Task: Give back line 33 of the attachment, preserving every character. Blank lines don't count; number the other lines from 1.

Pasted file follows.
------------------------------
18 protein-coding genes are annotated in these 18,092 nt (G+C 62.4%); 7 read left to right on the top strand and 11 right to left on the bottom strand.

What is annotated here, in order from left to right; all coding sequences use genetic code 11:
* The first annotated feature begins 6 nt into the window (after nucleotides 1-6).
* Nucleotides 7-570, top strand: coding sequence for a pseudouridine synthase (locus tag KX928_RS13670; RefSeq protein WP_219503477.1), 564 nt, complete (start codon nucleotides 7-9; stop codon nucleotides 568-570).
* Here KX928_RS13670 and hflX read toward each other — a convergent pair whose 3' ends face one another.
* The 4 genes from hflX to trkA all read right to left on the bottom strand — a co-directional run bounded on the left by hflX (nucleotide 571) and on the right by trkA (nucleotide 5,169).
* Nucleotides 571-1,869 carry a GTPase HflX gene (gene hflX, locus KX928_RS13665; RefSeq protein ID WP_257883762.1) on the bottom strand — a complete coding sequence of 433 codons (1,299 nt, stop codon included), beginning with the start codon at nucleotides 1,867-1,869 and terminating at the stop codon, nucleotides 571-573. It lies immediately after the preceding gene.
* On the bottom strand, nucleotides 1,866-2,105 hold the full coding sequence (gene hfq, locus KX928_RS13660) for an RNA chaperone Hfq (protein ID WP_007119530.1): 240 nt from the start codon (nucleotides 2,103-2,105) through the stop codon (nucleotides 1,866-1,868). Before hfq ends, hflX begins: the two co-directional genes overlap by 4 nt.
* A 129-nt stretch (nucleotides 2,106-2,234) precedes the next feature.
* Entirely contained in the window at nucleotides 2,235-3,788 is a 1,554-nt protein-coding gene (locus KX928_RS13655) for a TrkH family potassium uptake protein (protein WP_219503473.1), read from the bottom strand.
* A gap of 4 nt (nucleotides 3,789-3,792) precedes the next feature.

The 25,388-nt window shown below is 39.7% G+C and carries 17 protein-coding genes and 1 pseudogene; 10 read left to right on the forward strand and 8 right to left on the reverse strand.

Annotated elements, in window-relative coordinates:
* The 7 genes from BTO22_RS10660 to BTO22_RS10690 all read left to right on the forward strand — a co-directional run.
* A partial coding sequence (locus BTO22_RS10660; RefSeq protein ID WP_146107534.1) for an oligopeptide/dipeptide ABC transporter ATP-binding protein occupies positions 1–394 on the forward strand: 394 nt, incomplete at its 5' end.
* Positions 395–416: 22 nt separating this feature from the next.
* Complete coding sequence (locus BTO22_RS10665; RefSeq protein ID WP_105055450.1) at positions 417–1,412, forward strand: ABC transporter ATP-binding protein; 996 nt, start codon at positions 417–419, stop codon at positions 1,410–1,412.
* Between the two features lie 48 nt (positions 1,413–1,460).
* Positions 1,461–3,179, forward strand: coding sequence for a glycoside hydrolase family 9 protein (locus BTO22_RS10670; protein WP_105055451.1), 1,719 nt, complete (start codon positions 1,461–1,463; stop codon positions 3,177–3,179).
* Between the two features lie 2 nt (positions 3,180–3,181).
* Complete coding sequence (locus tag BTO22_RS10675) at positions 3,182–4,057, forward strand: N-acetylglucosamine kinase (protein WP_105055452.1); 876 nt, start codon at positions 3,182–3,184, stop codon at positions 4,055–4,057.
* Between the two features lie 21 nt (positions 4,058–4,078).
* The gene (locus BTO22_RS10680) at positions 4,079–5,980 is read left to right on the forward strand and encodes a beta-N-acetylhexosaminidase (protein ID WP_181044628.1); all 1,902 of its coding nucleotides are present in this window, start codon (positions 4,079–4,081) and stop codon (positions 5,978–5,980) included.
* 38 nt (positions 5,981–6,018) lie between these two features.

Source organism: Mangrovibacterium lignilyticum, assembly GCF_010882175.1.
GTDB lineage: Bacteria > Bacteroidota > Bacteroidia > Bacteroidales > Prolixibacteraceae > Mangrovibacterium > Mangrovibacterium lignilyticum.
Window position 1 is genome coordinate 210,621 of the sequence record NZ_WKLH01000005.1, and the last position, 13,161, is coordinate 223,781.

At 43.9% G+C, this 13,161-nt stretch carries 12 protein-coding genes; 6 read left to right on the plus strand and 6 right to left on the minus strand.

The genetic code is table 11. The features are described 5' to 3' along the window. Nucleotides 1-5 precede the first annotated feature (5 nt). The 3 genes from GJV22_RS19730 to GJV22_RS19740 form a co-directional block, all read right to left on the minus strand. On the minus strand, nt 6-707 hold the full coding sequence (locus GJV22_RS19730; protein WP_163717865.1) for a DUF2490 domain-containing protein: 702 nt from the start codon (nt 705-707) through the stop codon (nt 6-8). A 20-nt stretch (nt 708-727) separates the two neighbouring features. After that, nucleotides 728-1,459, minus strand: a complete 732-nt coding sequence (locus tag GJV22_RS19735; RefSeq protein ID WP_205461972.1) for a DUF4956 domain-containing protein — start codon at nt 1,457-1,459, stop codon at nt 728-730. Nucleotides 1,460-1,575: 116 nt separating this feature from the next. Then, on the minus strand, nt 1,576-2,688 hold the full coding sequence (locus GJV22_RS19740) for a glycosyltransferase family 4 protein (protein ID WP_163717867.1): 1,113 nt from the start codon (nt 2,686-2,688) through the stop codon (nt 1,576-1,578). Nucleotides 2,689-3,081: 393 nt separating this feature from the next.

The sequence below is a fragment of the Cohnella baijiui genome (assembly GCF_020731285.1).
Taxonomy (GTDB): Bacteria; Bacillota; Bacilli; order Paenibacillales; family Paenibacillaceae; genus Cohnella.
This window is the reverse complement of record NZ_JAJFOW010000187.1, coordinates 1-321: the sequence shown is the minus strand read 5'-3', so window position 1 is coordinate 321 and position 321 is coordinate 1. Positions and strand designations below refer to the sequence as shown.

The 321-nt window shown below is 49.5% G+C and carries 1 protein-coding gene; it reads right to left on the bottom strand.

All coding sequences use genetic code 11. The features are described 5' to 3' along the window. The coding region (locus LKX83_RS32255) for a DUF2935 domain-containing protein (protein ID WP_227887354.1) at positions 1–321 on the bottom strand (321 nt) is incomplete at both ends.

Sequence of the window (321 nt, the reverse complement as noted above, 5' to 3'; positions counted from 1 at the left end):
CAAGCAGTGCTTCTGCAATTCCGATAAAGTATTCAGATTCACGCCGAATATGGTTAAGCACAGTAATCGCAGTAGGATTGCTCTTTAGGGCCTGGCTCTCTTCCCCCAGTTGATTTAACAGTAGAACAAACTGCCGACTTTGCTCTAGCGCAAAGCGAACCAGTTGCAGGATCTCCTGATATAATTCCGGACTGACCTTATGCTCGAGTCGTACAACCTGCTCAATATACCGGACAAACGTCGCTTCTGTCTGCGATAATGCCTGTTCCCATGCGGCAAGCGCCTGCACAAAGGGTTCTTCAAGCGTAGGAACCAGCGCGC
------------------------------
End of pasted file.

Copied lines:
The 321-nt window shown below is 49.5% G+C and carries 1 protein-coding gene; it reads right to left on the bottom strand.